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  • Our kayak trip starts directly across from Big Island. The Friends of Dragon Run have owned Big Island since 1988, and The Nature Conservancy helped the group acquire connecting lands, including the landing. © Daniel White/TNC
  • Teta Kain, the Friends’ paddlemaster, leads the way as we glide off along the Dragon’s dark tannic waters. The protected woodlands on both sides rise up like the walls of a green canyon. © Daniel White/TNC
  • Andy Lacatell, who has led the Conservancy’s work along the Dragon since 2001, calls this spot ‘The Cove.’ It’s one of the largest and most scenic of the countless channels we see reaching like tentacles into the forest. © Daniel White/TNC
  • The prothonotary warbler is a common sight during spring and summer. Like scores of other migratory songbirds, it nests in the Dragon’s forests and then vacates its summer home to spend winter in the tropics. © Dave Spier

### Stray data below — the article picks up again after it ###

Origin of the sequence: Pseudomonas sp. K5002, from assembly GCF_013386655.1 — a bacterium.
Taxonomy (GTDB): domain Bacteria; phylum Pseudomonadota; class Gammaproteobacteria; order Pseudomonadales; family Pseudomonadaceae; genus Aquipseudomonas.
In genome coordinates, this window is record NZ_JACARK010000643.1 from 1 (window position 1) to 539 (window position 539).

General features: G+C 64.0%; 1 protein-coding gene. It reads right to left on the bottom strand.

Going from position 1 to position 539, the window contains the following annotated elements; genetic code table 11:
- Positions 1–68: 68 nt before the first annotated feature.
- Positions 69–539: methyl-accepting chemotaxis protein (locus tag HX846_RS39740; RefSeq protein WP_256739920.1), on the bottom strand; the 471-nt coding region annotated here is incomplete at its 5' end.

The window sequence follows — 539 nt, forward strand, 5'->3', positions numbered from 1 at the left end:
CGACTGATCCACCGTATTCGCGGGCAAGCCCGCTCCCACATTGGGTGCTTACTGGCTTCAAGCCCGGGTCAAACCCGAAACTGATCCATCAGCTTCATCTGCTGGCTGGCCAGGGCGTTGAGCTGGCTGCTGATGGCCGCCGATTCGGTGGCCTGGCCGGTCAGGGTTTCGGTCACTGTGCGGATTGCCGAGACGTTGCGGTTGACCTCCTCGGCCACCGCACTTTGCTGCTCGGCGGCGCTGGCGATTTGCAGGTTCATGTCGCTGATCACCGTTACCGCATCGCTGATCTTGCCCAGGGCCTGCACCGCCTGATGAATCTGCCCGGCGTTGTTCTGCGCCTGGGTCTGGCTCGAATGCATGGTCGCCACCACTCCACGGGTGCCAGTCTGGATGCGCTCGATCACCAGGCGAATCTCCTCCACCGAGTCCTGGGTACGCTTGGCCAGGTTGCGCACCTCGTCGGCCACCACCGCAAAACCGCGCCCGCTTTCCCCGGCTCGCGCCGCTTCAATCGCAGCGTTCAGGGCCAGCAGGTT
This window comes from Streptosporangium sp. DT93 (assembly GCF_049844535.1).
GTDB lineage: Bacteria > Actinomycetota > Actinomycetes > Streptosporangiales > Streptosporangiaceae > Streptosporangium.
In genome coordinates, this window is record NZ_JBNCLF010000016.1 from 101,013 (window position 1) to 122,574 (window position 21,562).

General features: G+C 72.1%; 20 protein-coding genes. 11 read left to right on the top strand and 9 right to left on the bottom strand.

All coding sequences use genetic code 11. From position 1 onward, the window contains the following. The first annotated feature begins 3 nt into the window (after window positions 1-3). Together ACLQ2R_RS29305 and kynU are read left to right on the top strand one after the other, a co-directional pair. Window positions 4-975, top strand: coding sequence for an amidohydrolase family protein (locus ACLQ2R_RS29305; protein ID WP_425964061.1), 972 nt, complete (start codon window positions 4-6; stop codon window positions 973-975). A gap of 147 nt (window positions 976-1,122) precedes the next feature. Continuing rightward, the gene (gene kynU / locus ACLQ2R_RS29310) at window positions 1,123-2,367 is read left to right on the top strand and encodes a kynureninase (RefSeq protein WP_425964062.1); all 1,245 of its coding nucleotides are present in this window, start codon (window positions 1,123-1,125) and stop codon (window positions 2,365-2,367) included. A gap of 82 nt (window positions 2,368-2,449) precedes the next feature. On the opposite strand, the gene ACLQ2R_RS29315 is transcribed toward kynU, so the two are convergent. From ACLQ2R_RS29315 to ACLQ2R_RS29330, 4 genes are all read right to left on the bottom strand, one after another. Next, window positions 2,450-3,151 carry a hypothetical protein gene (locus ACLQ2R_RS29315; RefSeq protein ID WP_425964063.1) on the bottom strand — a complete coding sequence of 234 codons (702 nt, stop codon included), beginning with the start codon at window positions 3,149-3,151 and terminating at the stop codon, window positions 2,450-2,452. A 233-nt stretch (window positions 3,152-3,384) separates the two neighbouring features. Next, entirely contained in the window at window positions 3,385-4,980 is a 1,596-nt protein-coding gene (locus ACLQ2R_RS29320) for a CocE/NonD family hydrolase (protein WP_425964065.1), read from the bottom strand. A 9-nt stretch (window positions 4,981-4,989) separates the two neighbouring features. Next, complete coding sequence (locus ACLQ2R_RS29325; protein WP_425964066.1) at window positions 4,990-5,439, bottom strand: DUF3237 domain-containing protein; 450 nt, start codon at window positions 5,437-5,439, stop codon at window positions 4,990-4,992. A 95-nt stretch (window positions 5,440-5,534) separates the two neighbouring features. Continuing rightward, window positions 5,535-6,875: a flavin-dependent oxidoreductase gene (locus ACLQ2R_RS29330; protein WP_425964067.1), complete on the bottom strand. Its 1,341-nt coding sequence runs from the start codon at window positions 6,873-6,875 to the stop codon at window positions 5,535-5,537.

• Andy Lacatell’s kayak hugs a line of plum-colored silky dogwoods as he rounds a bend through a narrow channel. Then the channel will suddenly widen. © Daniel White/TNC
  • ‘Our Dragon Flats Preserve is everything on the left for the next mile and a half,’ says Lacatell. ‘It’s a beautiful, beautiful tract.’ © Daniel White/TNC
  • Arrow arum, spatterdock, and flourishes of purple flowering pickerelweed, pictured here, sprout along the water’s margins. © Mary Porter
  • Our eyes are drawn to the bald eagle nest topping a battered old cypress directly across from Dragon Flats. The Conservancy helped Friends of Dragon Run acquire its Eagle's Nest preserve in 2008. © Daniel White/TNC
  • We take our time drifting past Dragon Flats, taking photos, catching up on field notes and just enjoying the sights and sounds of this watery wilderness. © Andy Lacatell/TNC
  • Our trip winds down as we approach the bridge at Mascot. The Friends of Dragon Run own another small forest preserve here with a birding and nature trail. © Daniel White/TNC
Running the Dragon

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